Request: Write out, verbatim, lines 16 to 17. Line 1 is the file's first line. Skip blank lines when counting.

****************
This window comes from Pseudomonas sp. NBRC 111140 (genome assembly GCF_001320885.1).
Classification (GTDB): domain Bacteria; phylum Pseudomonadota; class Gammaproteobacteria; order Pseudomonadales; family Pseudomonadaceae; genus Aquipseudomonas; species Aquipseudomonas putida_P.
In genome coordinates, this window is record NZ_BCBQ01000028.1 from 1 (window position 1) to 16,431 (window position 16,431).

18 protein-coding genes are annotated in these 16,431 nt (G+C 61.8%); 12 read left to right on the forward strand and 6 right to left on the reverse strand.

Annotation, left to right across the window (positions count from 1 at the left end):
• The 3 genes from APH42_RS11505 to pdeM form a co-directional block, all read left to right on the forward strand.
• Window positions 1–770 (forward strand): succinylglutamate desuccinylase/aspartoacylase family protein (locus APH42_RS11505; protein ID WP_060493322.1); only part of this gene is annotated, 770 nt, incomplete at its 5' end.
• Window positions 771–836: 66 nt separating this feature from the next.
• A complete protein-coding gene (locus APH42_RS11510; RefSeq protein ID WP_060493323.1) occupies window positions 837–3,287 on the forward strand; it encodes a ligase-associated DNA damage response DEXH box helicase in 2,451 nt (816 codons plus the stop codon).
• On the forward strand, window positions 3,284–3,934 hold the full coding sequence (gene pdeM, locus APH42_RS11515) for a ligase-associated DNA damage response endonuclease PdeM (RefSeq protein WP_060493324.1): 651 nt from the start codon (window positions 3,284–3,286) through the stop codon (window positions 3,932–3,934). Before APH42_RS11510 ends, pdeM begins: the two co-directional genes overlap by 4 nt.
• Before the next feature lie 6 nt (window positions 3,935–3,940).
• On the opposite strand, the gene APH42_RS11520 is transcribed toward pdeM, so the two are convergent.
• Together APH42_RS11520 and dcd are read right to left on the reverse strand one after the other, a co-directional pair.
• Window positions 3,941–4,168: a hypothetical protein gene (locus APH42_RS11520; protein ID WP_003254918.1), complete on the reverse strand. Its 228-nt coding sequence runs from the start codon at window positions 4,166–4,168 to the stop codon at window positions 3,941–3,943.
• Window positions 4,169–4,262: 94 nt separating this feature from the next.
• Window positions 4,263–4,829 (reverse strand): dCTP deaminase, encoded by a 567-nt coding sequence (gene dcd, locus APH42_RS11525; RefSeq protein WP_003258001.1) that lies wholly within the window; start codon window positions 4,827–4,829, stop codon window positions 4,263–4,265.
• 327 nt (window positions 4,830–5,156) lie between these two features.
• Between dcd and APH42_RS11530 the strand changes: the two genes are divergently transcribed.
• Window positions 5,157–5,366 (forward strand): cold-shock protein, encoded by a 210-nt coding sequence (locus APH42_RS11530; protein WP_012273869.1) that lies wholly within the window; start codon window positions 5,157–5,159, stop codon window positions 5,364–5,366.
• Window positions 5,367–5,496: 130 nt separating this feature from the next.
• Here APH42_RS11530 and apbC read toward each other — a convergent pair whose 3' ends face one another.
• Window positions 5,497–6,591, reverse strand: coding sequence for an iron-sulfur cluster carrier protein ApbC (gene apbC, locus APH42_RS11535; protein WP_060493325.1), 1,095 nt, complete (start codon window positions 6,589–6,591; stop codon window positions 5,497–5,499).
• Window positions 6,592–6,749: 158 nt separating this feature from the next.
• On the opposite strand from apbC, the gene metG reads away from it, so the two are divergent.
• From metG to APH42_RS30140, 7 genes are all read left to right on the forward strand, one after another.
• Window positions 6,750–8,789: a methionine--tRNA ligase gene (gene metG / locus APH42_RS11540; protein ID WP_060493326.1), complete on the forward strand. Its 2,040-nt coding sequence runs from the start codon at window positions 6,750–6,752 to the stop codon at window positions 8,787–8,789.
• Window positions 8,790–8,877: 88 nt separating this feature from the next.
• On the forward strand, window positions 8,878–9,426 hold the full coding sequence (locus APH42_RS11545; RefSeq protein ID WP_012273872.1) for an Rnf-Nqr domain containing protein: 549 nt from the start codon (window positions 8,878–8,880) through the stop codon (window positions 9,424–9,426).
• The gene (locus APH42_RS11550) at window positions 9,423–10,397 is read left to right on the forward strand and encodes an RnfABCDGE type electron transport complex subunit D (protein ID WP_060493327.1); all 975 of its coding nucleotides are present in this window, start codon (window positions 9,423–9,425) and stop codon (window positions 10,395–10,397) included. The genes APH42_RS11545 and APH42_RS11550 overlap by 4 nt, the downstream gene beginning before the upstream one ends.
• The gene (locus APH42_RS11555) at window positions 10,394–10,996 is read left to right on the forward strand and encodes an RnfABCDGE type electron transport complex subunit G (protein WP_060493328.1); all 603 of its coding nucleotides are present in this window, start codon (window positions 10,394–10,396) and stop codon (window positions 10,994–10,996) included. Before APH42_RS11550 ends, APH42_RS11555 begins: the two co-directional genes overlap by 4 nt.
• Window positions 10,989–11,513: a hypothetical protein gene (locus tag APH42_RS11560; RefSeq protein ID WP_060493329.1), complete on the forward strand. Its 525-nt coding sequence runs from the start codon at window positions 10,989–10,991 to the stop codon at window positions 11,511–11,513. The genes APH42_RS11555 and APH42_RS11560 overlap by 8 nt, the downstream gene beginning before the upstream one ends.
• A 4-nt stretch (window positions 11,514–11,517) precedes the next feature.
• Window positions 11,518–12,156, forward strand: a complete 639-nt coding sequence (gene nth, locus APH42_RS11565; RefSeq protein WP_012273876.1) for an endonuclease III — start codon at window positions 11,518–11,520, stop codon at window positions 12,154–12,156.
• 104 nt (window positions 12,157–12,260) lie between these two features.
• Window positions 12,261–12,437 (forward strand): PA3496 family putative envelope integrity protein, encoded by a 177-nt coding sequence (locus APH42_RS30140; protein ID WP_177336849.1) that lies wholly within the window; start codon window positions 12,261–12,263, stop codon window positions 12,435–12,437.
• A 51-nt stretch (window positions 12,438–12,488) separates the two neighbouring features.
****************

• Window positions 4,263–4,829 (reverse strand): dCTP deaminase, encoded by a 567-nt coding sequence (gene dcd, locus APH42_RS11525; RefSeq protein WP_003258001.1) that lies wholly within the window; start codon window positions 4,827–4,829, stop codon window positions 4,263–4,265.
• 327 nt (window positions 4,830–5,156) lie between these two features.